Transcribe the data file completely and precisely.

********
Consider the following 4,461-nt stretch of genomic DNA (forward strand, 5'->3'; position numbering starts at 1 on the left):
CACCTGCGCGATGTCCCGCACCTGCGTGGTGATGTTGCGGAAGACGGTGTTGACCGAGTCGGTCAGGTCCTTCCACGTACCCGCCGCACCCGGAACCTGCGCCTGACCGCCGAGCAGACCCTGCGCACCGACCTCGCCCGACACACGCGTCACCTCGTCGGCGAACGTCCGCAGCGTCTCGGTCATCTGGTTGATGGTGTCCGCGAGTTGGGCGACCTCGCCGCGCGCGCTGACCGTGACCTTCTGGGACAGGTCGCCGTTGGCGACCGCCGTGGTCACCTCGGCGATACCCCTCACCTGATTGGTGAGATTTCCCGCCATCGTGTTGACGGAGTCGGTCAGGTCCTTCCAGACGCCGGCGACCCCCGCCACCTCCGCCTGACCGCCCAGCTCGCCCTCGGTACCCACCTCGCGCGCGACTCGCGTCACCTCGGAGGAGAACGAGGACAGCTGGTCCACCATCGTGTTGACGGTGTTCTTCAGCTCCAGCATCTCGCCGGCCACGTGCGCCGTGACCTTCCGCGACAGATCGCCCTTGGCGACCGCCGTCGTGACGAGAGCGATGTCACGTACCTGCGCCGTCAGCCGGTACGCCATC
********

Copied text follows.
Consider the following 4,461-nt stretch of genomic DNA (forward strand, 5'->3'; position numbering starts at 1 on the left):
CACCTGCGCGATGTCCCGCACCTGCGTGGTGATGTTGCGGAAGACGGTGTTGACCGAGTCGGTCAGGTCCTTCCACGTACCCGCCGCACCCGGAACCTGCGCCTGACCGCCGAGCAGACCCTGCGCACCGACCTCGCCCGACACACGCGTCACCTCGTCGGCGAACGTCCGCAGCGTCTCGGTCATCTGGTTGATGGTGTCCGCGAGTTGGGCGACCTCGCCGCGCGCGCTGACCGTGACCTTCTGGGACAGGTCGCCGTTGGCGACCGCCGTGGTCACCTCGGCGATACCCCTCACCTGATTGGTGAGATTTCCCGCCATCGTGTTGACGGAGTCGGTCAGGTCCTTCCAGACGCCGGCGACCCCCGCCACCTCCGCCTGACCGCCCAGCTCGCCCTCGGTACCCACCTCGCGCGCGACTCGCGTCACCTCGGAGGAGAACGAGGACAGCTGGTCCACCATCGTGTTGACGGTGTTCTTCAGCTCCAGCATCTCGCCGGCCACGTGCGCCGTGACCTTCCGCGACAGATCGCCCTTGGCGACCGCCGTCGTGACGAGAGCGATGTCACGTACCTGCGCCGTCAGCCGGTACGCCATC